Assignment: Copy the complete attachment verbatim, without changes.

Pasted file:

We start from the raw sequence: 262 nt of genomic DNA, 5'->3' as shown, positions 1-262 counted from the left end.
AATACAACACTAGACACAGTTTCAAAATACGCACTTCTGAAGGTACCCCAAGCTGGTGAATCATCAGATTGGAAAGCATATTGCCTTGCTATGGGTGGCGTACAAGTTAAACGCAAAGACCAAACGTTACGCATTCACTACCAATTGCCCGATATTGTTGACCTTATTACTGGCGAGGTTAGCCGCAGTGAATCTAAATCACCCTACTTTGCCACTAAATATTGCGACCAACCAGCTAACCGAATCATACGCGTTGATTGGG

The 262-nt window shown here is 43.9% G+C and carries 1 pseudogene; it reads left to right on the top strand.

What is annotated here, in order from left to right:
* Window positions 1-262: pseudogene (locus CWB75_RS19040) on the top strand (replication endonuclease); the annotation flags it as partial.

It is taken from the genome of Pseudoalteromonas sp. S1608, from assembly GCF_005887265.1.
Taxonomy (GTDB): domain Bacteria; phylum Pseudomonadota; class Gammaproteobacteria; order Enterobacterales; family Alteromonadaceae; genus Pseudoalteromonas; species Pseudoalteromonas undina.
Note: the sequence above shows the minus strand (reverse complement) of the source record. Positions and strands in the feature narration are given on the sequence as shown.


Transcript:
We start from the raw sequence: 262 nt of genomic DNA, 5'->3' as shown, positions 1-262 counted from the left end.
AATACAACACTAGACACAGTTTCAAAATACGCACTTCTGAAGGTACCCCAAGCTGGTGAATCATCAGATTGGAAAGCATATTGCCTTGCTATGGGTGGCGTACAAGTTAAACGCAAAGACCAAACGTTACGCATTCACTACCAATTGCCCGATATTGTTGACCTTATTACTGGCGAGGTTAGCCGCAGTGAATCTAAATCACCCTACTTTGCCACTAAATATTGCGACCAACCAGCTAACCGAATCATACGCGTTGATTGGG

The 262-nt window shown here is 43.9% G+C and carries 1 pseudogene; it reads left to right on the top strand.

What is annotated here, in order from left to right:
* Window positions 1-262: pseudogene (locus CWB75_RS19040) on the top strand (replication endonuclease); the annotation flags it as partial.

It is taken from the genome of Pseudoalteromonas sp. S1608, from assembly GCF_005887265.1.
Taxonomy (GTDB): domain Bacteria; phylum Pseudomonadota; class Gammaproteobacteria; order Enterobacterales; family Alteromonadaceae; genus Pseudoalteromonas; species Pseudoalteromonas undina.
Note: the sequence above shows the minus strand (reverse complement) of the source record. Positions and strands in the feature narration are given on the sequence as shown.